Prepping Cakes for Decoration

One of the secrets to creating a beautiful, decorated cake is in proper preparation of the cake prior to decoration. But before you even start, make sure you have the proper equipment for the job. To prep a cake, you'll need:

*Simple sugar syrup or melted fruit jelly (seedless currant, seedless raspberry, or apricot work well)

*A very large medical syringe or pastry brush    

*A long serrated knife

*Inset spatula or icing spatula

*Cake plate, large cutting board, or lazy susan

Thinnest Layer

Start by using the knife to trim the top and bottom crusts of your cake rounds. This helps to level your cake but also removes the crust prior to brushing the cake with the simple syrup. The syrup helps add moisture to your cake. But if you leave the crusts, they will turn pasty when brushed with the syrup. Remove the thinnest layer of crust possible. A good knife will ensure that you merely scrape away the bottom crust. It should easily separate from the cake.

Trimming the sides is a good idea, too. The cake should be placed on a steady surface such as a cake plate or flat cutting board during trimming. A lazy susan is ideal for this purpose. Using your knife hand, score the edge of the cake where you want to start cutting. Turn the cake so you can score it around its diameter. Keep your knife as level as possible, as you use a gentle back and forth motion to remove the side crust, a bit at a time, working your way around the cake. Turn the cake around 45 degrees prior to each cut.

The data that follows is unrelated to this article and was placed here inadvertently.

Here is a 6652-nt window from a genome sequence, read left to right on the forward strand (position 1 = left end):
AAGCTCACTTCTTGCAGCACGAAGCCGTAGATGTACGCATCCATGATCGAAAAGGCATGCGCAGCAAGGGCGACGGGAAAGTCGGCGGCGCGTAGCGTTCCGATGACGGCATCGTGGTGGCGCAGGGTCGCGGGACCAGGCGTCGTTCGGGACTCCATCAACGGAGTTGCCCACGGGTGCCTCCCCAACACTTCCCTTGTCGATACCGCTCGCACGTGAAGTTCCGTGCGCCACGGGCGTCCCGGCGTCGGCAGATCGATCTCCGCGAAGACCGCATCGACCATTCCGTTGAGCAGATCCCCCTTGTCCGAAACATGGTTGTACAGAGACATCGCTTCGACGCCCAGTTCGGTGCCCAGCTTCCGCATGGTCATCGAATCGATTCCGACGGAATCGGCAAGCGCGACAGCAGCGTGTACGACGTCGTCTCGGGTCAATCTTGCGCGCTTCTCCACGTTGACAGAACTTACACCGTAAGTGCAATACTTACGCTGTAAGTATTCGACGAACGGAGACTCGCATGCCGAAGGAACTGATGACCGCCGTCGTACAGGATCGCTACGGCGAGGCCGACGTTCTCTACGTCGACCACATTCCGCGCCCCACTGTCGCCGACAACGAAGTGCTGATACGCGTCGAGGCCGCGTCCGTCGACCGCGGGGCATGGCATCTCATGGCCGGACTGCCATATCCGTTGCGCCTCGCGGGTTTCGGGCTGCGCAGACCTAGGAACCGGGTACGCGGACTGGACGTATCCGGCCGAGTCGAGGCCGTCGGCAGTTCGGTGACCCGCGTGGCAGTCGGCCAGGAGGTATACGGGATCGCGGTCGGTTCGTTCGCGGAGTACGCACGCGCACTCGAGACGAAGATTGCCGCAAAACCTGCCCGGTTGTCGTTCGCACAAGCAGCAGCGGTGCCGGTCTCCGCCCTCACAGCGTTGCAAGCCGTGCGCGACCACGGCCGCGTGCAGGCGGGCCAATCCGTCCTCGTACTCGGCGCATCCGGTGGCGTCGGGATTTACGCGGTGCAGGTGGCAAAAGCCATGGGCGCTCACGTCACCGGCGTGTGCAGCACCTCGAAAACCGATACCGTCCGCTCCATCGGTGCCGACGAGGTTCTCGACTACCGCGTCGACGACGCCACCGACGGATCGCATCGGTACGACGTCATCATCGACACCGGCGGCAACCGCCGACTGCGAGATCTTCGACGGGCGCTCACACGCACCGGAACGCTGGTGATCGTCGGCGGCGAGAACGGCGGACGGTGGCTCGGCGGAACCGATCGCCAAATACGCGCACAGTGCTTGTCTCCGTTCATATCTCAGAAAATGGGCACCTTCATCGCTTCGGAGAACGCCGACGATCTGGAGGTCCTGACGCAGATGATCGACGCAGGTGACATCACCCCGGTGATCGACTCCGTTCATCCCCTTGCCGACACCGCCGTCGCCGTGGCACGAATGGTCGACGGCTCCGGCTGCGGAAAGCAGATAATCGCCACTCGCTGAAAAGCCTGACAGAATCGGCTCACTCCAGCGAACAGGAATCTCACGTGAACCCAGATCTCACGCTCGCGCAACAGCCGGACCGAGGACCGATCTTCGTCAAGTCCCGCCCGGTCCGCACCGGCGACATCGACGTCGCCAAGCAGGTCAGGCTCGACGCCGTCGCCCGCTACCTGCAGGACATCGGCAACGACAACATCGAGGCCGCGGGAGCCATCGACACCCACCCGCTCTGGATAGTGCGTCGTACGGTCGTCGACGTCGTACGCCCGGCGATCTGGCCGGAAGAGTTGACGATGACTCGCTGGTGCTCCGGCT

Syruping Cakes

Next you'll sprinkle or brush the cake with the simple syrup. This is also known as "syruping." Professional decorators prefer not to use a brush for this technique when applied to sponge-type cakes since a brush tends to create and spread crumbs. A large syringe is ideal for applying syrup to the cake as long as it is reserved for this use. If you prefer the melted jelly, a pastry brush may be preferable because of its thicker consistency. After spreading or sprinkling allow the cake to dry until it is tacky before continuing. This technique not only adds moisture to your cake but once the coating dries, prevents crumbs from messing up the beauty of your icing application.

Crumb Coating

A thin layer of icing is next applied and allowed to dry. Don't worry about the look of this coating. The entire purpose of this layer of icing, much like the syruping, is to prevent crumbs from ruining the surface appearance of your iced cake. Icing is placed on the top of the cake and spread from the center out in a circular motion. The excess icing is then brought down over the sides of the cake with your inset or icing spatula. Spread the icing onto the sides of the cake, going in one direction only. Allow the icing to form a thin crust before continuing with your final, decorative coat of icing.